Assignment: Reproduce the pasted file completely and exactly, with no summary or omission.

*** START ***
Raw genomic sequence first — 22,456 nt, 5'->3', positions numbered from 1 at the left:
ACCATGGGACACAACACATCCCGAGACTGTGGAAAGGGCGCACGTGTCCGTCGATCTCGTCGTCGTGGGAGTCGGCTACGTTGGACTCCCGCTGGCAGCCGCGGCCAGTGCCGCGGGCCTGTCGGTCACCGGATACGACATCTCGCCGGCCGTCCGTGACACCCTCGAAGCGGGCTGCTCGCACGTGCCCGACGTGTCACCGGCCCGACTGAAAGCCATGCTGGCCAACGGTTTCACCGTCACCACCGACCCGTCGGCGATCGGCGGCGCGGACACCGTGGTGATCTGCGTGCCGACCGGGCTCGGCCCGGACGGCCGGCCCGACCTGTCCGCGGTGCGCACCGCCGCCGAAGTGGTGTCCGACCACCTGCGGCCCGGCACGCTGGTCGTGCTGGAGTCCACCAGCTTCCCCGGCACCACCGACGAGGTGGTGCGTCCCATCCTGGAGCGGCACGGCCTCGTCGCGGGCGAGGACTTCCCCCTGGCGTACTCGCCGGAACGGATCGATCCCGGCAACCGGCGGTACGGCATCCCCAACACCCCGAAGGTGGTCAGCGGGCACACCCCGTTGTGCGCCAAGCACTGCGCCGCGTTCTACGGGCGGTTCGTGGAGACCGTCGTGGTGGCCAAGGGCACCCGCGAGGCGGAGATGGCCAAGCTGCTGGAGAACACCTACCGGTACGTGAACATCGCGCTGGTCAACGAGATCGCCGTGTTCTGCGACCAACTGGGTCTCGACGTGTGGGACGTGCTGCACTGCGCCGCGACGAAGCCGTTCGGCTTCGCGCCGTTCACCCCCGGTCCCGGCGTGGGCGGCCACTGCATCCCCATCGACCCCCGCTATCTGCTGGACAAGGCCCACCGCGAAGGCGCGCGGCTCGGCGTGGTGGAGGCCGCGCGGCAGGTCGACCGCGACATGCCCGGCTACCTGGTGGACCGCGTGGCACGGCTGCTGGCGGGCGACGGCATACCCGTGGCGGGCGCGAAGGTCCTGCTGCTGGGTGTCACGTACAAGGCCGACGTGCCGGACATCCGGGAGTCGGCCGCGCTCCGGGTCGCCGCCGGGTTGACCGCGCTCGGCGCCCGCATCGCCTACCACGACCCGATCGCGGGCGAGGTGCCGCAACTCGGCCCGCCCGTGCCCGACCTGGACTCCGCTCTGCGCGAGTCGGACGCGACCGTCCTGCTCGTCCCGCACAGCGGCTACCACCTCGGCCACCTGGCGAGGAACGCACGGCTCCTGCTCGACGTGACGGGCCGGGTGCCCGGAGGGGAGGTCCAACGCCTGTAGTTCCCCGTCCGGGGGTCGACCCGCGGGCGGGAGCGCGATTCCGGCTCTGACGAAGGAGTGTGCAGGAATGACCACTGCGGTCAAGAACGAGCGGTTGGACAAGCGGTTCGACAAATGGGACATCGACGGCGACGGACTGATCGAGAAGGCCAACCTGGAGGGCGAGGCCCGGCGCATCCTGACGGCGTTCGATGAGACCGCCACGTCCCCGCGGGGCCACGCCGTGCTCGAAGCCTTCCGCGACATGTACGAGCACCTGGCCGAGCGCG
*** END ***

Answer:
Raw genomic sequence first — 22,456 nt, 5'->3', positions numbered from 1 at the left:
ACCATGGGACACAACACATCCCGAGACTGTGGAAAGGGCGCACGTGTCCGTCGATCTCGTCGTCGTGGGAGTCGGCTACGTTGGACTCCCGCTGGCAGCCGCGGCCAGTGCCGCGGGCCTGTCGGTCACCGGATACGACATCTCGCCGGCCGTCCGTGACACCCTCGAAGCGGGCTGCTCGCACGTGCCCGACGTGTCACCGGCCCGACTGAAAGCCATGCTGGCCAACGGTTTCACCGTCACCACCGACCCGTCGGCGATCGGCGGCGCGGACACCGTGGTGATCTGCGTGCCGACCGGGCTCGGCCCGGACGGCCGGCCCGACCTGTCCGCGGTGCGCACCGCCGCCGAAGTGGTGTCCGACCACCTGCGGCCCGGCACGCTGGTCGTGCTGGAGTCCACCAGCTTCCCCGGCACCACCGACGAGGTGGTGCGTCCCATCCTGGAGCGGCACGGCCTCGTCGCGGGCGAGGACTTCCCCCTGGCGTACTCGCCGGAACGGATCGATCCCGGCAACCGGCGGTACGGCATCCCCAACACCCCGAAGGTGGTCAGCGGGCACACCCCGTTGTGCGCCAAGCACTGCGCCGCGTTCTACGGGCGGTTCGTGGAGACCGTCGTGGTGGCCAAGGGCACCCGCGAGGCGGAGATGGCCAAGCTGCTGGAGAACACCTACCGGTACGTGAACATCGCGCTGGTCAACGAGATCGCCGTGTTCTGCGACCAACTGGGTCTCGACGTGTGGGACGTGCTGCACTGCGCCGCGACGAAGCCGTTCGGCTTCGCGCCGTTCACCCCCGGTCCCGGCGTGGGCGGCCACTGCATCCCCATCGACCCCCGCTATCTGCTGGACAAGGCCCACCGCGAAGGCGCGCGGCTCGGCGTGGTGGAGGCCGCGCGGCAGGTCGACCGCGACATGCCCGGCTACCTGGTGGACCGCGTGGCACGGCTGCTGGCGGGCGACGGCATACCCGTGGCGGGCGCGAAGGTCCTGCTGCTGGGTGTCACGTACAAGGCCGACGTGCCGGACATCCGGGAGTCGGCCGCGCTCCGGGTCGCCGCCGGGTTGACCGCGCTCGGCGCCCGCATCGCCTACCACGACCCGATCGCGGGCGAGGTGCCGCAACTCGGCCCGCCCGTGCCCGACCTGGACTCCGCTCTGCGCGAGTCGGACGCGACCGTCCTGCTCGTCCCGCACAGCGGCTACCACCTCGGCCACCTGGCGAGGAACGCACGGCTCCTGCTCGACGTGACGGGCCGGGTGCCCGGAGGGGAGGTCCAACGCCTGTAGTTCCCCGTCCGGGGGTCGACCCGCGGGCGGGAGCGCGATTCCGGCTCTGACGAAGGAGTGTGCAGGAATGACCACTGCGGTCAAGAACGAGCGGTTGGACAAGCGGTTCGACAAATGGGACATCGACGGCGACGGACTGATCGAGAAGGCCAACCTGGAGGGCGAGGCCCGGCGCATCCTGACGGCGTTCGATGAGACCGCCACGTCCCCGCGGGGCCACGCCGTGCTCGAAGCCTTCCGCGACATGTACGAGCACCTGGCCGAGCGCG